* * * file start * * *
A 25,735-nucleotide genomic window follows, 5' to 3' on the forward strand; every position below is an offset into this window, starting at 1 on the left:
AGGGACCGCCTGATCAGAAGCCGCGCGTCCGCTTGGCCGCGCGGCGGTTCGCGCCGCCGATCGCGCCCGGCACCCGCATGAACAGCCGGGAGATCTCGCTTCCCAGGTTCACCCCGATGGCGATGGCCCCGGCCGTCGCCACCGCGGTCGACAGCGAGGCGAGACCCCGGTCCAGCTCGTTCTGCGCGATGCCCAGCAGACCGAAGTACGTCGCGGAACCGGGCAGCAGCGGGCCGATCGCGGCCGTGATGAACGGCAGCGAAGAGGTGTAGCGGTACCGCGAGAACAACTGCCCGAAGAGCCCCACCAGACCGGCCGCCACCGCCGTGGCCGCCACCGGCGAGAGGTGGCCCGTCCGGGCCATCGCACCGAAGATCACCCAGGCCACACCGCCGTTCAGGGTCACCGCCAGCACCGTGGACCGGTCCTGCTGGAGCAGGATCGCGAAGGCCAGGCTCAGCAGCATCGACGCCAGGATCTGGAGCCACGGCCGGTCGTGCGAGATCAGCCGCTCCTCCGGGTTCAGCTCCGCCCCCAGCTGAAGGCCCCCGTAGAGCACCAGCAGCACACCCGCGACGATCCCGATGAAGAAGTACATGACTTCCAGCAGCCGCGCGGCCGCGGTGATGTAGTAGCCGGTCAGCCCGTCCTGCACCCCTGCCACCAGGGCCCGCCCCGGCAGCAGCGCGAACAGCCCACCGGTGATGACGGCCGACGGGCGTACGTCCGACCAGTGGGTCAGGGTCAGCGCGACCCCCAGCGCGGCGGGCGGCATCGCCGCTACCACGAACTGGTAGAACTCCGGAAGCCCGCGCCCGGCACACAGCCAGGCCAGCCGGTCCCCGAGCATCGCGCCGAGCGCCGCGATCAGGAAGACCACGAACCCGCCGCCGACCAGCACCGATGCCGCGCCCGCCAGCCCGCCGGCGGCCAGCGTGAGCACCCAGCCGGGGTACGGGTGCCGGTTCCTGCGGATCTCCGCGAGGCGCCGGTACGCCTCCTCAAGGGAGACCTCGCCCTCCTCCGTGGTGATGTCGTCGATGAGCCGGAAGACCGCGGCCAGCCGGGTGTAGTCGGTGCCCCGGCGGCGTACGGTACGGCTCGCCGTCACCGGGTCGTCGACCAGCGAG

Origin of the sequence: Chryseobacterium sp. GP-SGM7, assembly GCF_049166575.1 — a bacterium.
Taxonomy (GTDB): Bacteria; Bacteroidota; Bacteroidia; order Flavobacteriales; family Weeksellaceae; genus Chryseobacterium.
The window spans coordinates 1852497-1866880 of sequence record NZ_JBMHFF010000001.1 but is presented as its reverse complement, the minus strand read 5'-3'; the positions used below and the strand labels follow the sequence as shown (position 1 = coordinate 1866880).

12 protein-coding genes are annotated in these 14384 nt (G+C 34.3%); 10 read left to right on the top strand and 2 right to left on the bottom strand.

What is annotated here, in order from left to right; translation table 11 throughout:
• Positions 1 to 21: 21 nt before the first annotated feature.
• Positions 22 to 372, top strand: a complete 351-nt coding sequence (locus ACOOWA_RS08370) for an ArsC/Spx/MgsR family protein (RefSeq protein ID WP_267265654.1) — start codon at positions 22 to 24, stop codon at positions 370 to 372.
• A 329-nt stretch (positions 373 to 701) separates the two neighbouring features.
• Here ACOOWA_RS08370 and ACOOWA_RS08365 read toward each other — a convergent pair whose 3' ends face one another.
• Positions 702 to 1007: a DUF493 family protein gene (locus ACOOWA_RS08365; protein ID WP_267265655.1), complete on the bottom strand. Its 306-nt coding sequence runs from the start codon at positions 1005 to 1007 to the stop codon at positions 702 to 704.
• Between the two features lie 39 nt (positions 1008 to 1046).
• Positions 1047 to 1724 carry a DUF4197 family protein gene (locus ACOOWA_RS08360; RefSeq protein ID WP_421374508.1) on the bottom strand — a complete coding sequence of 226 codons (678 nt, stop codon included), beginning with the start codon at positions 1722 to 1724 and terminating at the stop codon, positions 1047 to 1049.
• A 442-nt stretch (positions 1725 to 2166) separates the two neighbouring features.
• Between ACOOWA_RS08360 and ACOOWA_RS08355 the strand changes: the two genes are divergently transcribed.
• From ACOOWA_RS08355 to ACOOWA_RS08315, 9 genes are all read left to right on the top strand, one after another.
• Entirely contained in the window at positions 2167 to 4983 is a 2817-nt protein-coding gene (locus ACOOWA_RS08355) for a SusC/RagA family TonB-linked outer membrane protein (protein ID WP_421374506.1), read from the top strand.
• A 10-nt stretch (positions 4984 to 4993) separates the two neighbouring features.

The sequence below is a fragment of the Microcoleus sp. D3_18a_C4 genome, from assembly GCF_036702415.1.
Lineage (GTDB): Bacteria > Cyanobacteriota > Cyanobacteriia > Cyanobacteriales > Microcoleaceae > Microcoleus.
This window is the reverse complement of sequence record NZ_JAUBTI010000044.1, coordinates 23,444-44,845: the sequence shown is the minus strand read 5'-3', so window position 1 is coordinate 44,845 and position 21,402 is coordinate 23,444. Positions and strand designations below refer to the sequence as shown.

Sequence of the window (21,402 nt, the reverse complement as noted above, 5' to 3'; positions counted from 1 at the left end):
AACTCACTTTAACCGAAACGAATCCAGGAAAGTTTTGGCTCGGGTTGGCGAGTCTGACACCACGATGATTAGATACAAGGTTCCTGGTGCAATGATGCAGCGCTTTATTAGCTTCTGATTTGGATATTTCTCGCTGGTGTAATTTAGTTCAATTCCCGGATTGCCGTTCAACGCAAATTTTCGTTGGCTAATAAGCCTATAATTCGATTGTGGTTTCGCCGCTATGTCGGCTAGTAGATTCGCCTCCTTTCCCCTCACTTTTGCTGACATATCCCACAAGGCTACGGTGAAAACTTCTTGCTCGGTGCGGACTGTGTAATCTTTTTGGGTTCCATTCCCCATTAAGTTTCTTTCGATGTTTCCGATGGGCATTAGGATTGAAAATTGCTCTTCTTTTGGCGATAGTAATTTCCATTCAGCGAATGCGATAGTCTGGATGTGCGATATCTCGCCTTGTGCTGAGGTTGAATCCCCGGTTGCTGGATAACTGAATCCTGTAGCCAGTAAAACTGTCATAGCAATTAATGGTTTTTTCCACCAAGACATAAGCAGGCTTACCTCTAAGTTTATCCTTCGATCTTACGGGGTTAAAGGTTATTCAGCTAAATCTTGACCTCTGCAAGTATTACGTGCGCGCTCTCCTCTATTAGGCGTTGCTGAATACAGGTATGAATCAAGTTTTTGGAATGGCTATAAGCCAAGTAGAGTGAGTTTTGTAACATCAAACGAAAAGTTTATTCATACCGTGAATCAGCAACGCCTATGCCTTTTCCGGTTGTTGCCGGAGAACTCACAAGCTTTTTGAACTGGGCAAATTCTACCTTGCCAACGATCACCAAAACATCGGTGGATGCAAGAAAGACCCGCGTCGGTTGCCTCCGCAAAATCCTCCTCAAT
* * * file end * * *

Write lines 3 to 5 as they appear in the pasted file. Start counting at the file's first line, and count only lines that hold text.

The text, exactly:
Origin of the sequence: Chryseobacterium sp. GP-SGM7, assembly GCF_049166575.1 — a bacterium.
Taxonomy (GTDB): Bacteria; Bacteroidota; Bacteroidia; order Flavobacteriales; family Weeksellaceae; genus Chryseobacterium.
The window spans coordinates 1852497-1866880 of sequence record NZ_JBMHFF010000001.1 but is presented as its reverse complement, the minus strand read 5'-3'; the positions used below and the strand labels follow the sequence as shown (position 1 = coordinate 1866880).